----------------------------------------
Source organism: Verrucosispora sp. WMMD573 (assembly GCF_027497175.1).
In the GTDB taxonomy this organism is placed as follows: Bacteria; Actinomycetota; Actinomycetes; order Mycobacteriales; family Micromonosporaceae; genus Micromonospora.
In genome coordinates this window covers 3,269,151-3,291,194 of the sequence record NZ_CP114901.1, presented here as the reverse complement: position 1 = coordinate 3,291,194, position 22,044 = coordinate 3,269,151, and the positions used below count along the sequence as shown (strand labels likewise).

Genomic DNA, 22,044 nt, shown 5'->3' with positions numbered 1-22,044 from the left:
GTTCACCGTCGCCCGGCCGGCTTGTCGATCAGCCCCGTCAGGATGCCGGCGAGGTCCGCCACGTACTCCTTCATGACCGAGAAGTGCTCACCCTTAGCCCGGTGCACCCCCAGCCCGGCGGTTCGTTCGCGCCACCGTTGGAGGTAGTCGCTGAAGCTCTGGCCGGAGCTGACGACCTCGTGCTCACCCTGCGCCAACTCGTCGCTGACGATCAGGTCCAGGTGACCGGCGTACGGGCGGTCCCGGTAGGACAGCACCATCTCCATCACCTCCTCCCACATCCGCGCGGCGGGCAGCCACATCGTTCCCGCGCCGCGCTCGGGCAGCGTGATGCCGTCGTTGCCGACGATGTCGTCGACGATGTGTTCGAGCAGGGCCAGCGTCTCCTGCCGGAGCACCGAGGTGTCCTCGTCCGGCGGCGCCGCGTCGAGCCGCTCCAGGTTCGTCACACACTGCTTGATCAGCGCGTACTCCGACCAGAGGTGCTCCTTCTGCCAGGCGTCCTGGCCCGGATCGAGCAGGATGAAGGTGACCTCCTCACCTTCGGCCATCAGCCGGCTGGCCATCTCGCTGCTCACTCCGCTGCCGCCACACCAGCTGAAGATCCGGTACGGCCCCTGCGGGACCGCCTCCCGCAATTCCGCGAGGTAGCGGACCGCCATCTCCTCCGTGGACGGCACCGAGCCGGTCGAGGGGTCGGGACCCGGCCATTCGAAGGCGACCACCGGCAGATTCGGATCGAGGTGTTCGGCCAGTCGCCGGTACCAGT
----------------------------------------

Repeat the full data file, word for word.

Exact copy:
Source organism: Verrucosispora sp. WMMD573 (assembly GCF_027497175.1).
In the GTDB taxonomy this organism is placed as follows: Bacteria; Actinomycetota; Actinomycetes; order Mycobacteriales; family Micromonosporaceae; genus Micromonospora.
In genome coordinates this window covers 3,269,151-3,291,194 of the sequence record NZ_CP114901.1, presented here as the reverse complement: position 1 = coordinate 3,291,194, position 22,044 = coordinate 3,269,151, and the positions used below count along the sequence as shown (strand labels likewise).

Genomic DNA, 22,044 nt, shown 5'->3' with positions numbered 1-22,044 from the left:
GTTCACCGTCGCCCGGCCGGCTTGTCGATCAGCCCCGTCAGGATGCCGGCGAGGTCCGCCACGTACTCCTTCATGACCGAGAAGTGCTCACCCTTAGCCCGGTGCACCCCCAGCCCGGCGGTTCGTTCGCGCCACCGTTGGAGGTAGTCGCTGAAGCTCTGGCCGGAGCTGACGACCTCGTGCTCACCCTGCGCCAACTCGTCGCTGACGATCAGGTCCAGGTGACCGGCGTACGGGCGGTCCCGGTAGGACAGCACCATCTCCATCACCTCCTCCCACATCCGCGCGGCGGGCAGCCACATCGTTCCCGCGCCGCGCTCGGGCAGCGTGATGCCGTCGTTGCCGACGATGTCGTCGACGATGTGTTCGAGCAGGGCCAGCGTCTCCTGCCGGAGCACCGAGGTGTCCTCGTCCGGCGGCGCCGCGTCGAGCCGCTCCAGGTTCGTCACACACTGCTTGATCAGCGCGTACTCCGACCAGAGGTGCTCCTTCTGCCAGGCGTCCTGGCCCGGATCGAGCAGGATGAAGGTGACCTCCTCACCTTCGGCCATCAGCCGGCTGGCCATCTCGCTGCTCACTCCGCTGCCGCCACACCAGCTGAAGATCCGGTACGGCCCCTGCGGGACCGCCTCCCGCAATTCCGCGAGGTAGCGGACCGCCATCTCCTCCGTGGACGGCACCGAGCCGGTCGAGGGGTCGGGACCCGGCCATTCGAAGGCGACCACCGGCAGATTCGGATCGAGGTGTTCGGCCAGTCGCCGGTACCAGT